Studying, cramming, procrastinating and pulling all-nighters — you’ve gotta love them. Unfortunately, it’s that time of the year again. Here are some study hacks to keep you from failing all your classes.
Teach what you’ve learned.
If you can teach it well, you understand it well. It may seem simple, but you can’t be a teacher without confidently knowing exactly what you’re teaching. Teach lessons to your friends in a group study session, or consider tutoring in a subject you want to improve even more in.
Listen to the right music.
You’ve probably heard that listening to music while studying can help. However, music can also be a major distraction. Catchy lyrics will divert your attention from studying and leave you singing along in your room at 1 a.m. Instead, try out music without lyrics, like classical music. You may find it much more helpful.
Your electronic devices are arguably the biggest distraction. Going old-school may seem hard at first, especially since you’ll have to resist the urge to check your social media. Even using the calculator on your phone can lead to a YouTube marathon or finding a new binge-worthy show on Netflix. But unplugging is crucial to a thorough study session. If this seems like too much of a challenge, there are even several apps, like Forest, to help you stay off your phone.
Study in a new environment.
Some people recommend having a designated study space, and while that may be helpful, you should start out every year in a new setting to prompt your brain to start working again after a long break. Once you’ve chosen a new location, stick with that location throughout the semester. Whenever you’re at that location — whether it be the library, a coffee shop or a new corner in your room — your brain will begin to recognize that it’s time to study.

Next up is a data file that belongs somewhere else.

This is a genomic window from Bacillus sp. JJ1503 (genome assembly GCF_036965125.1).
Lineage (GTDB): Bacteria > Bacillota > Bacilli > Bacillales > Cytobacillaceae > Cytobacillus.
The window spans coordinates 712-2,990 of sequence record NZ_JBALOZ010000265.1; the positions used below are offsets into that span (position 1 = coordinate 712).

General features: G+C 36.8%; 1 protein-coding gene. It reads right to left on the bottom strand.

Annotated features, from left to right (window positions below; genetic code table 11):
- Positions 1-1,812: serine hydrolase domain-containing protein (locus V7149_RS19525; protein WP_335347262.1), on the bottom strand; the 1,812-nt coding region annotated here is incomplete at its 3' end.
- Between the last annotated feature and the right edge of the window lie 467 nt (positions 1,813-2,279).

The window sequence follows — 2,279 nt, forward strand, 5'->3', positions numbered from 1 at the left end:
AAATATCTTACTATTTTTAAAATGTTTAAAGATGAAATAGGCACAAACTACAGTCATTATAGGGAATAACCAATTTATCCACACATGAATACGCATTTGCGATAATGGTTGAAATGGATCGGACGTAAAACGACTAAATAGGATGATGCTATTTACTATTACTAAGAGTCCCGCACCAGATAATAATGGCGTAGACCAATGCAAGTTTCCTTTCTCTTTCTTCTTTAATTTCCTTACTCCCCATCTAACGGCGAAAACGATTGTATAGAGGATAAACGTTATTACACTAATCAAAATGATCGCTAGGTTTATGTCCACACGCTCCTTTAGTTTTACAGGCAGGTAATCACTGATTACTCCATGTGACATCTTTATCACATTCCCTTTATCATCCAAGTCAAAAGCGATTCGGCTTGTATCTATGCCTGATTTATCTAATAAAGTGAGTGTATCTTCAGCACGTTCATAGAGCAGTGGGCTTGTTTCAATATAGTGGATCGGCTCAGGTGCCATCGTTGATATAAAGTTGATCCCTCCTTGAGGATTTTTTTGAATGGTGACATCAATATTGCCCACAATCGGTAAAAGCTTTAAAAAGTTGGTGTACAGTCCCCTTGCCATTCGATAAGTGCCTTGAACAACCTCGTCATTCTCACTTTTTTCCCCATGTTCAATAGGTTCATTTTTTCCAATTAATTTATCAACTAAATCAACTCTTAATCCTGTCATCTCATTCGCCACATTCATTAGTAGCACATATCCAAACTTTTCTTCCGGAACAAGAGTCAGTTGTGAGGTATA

Rewrite your notes.
Repetitive writing is shown to help you absorb new information quickly. During lectures, it’s perfectly fine to type on a document to keep up with the pace of the lecture. But once you start studying, make sure to handwrite everything. Red ink is preferable, as it helps with memory. Plus, this practice repurposes the old unused notebooks you have lying around.
Read with purpose.
We’ve all read a page of text while blanking out the entire time. Skimming through the book won’t help you retain detailed information. Reading while asking yourself critical questions, though, allows you to gain more from the text.
A common downfall for most when attempting to study is procrastination. So start out each study session with quotes you enjoy that keep your perspective healthy, or cross out what you’ve accomplished off a list of things you need to do. And don’t forget to reward yourself at the end so you have something to look forward to.
With the fall semester nearly here, these tips could help you succeed this year. Share them with your peers and see if they help them, too! In the meanwhile, happy studying!
Contact Vicky Bai at [email protected].